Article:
To anyone paying attention it’s pretty clear that things are out of balance in America.
And, the longer things stay out of balance, the longer and harder it will be to get things back into balance.
Our national debt and annual budget deficits illustrate this problem. Each year of deficit spending adds to the national debt. The higher the debt gets, the higher the annual costs to service the debt. The higher the annual debt service, the harder it is to balance the next year’s budget. So deficits and debt spiral up and up.
What to do?
Listening, reading and watching lead me to the obvious solution — just point the finger of blame at the right people and programs.
On a Sunday talk show, one pundit noted that Democrats aren’t too concerned about going over the fiscal cliff, “because Republicans will get blamed.” Senate Minority Leader Mitch McConnell has floated a “two-bill” scheme to help Republicans avoid blame for any tax hikes. Republicans, in general, blame liberals, Medicare, Medicaid, Social Security and other social programs. Democrats, in general, blame Tea Partiers, Bush’s unfunded tax cuts and unfunded wars, tax breaks for big oil and the Great Recession brought on by Wall Street.
Satire aside, we, the people, should point at ourselves. After all, we elected and continue to elect the ninnies who got us into this mess.
Columnist George Will likes to say we, the people, want government to provide us a dollar’s worth of services for which we only want to pay 65 cents. Doesn’t matter if its social welfare or corporate welfare, tax cuts or tax credits, we want government, i.e., somebody else, to bear the cost burden.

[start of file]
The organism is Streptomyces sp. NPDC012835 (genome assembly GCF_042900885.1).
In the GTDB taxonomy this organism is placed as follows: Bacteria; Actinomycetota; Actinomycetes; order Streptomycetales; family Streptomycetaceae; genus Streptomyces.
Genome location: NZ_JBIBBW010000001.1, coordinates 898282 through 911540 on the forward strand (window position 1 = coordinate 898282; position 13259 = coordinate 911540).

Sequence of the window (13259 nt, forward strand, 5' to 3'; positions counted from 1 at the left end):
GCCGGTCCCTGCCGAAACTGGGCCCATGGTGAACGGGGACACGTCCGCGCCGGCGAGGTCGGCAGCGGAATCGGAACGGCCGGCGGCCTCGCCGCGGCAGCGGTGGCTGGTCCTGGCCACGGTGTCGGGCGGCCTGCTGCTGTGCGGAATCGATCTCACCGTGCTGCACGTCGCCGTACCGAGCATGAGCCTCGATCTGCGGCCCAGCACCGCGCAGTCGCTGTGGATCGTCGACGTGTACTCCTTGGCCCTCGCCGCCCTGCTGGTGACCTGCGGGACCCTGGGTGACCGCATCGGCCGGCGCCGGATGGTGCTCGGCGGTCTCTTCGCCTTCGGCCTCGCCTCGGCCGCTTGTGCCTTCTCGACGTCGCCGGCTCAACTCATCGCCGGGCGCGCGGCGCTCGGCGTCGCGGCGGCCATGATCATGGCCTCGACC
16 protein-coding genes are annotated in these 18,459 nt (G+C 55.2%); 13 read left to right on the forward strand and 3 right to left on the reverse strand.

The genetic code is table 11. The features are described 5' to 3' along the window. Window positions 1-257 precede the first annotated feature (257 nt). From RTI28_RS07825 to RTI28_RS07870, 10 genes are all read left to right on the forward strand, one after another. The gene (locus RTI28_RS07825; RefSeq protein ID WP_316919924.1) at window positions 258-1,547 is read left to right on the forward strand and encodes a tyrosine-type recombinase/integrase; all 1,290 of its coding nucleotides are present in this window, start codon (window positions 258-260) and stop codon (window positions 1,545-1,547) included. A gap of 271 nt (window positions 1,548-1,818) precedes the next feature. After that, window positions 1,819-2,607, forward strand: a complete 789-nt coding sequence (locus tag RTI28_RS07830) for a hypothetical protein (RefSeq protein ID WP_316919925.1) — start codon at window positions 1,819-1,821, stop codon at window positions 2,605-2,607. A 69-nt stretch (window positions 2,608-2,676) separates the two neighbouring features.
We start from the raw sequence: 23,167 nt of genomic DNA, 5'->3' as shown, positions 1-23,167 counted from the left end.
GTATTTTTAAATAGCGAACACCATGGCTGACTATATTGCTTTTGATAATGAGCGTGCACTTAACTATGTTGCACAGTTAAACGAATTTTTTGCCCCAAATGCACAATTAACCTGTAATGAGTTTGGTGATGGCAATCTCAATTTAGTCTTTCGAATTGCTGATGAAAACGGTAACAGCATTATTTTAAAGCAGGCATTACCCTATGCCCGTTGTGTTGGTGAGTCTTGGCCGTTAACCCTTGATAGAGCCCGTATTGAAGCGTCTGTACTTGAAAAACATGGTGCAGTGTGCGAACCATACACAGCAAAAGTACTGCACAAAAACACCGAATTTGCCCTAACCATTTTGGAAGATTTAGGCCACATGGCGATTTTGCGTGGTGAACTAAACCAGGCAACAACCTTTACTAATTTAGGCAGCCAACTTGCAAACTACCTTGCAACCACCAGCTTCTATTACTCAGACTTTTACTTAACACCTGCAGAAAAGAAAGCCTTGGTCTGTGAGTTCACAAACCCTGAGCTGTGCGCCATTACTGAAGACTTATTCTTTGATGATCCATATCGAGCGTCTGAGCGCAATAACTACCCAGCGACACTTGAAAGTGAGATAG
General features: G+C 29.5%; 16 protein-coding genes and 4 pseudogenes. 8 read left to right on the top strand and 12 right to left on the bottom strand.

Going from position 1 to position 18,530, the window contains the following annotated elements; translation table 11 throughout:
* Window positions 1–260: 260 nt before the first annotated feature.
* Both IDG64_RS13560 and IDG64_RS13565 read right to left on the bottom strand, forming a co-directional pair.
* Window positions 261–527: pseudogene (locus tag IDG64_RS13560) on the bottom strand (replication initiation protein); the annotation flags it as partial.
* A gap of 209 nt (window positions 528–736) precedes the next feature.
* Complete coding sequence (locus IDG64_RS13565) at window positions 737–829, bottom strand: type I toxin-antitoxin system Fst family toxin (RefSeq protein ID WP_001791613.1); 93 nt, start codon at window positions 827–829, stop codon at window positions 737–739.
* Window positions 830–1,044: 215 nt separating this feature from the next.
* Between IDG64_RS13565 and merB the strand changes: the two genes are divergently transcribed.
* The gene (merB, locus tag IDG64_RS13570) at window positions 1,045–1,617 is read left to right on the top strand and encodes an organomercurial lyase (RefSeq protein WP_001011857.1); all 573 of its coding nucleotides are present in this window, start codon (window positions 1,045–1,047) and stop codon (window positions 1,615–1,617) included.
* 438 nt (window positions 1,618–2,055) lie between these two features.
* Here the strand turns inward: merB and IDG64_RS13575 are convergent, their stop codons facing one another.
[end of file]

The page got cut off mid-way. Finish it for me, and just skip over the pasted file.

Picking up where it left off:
That’s no way to run a railroad…or the Post Office. But our elected representatives give us what we want.
So, they spend their time playing the blame game as deficits and debt grow and grow. People offering serious solutions, and they are few, get ignored.
For the record, the fiscal cliff spending cuts and tax increases do not end deficits or reduce debt. Neither does the Simpson-Bowles deficit reduction proposal. Both slow spending growth, but neither achieves balance. Whatever agreement Obama and Boehner may come to is likely to do even less.
One proposal with real potential came from Oklahoma Sen. Tom Coburn. Last year he proposed a $9-trillion deficit reduction package. Over a 10-year period, it would cut $3 trillion from entitlements, $3 trillion from discretionary and other accounts, $1 trillion from defense and $1 trillion from interest costs, plus raise $1 trillion in revenue by eradicating tax loopholes and deductions.
Not hearing about that are we? No, and since it would hurt everyone, we aren’t likely to.
And who’s to blame for that?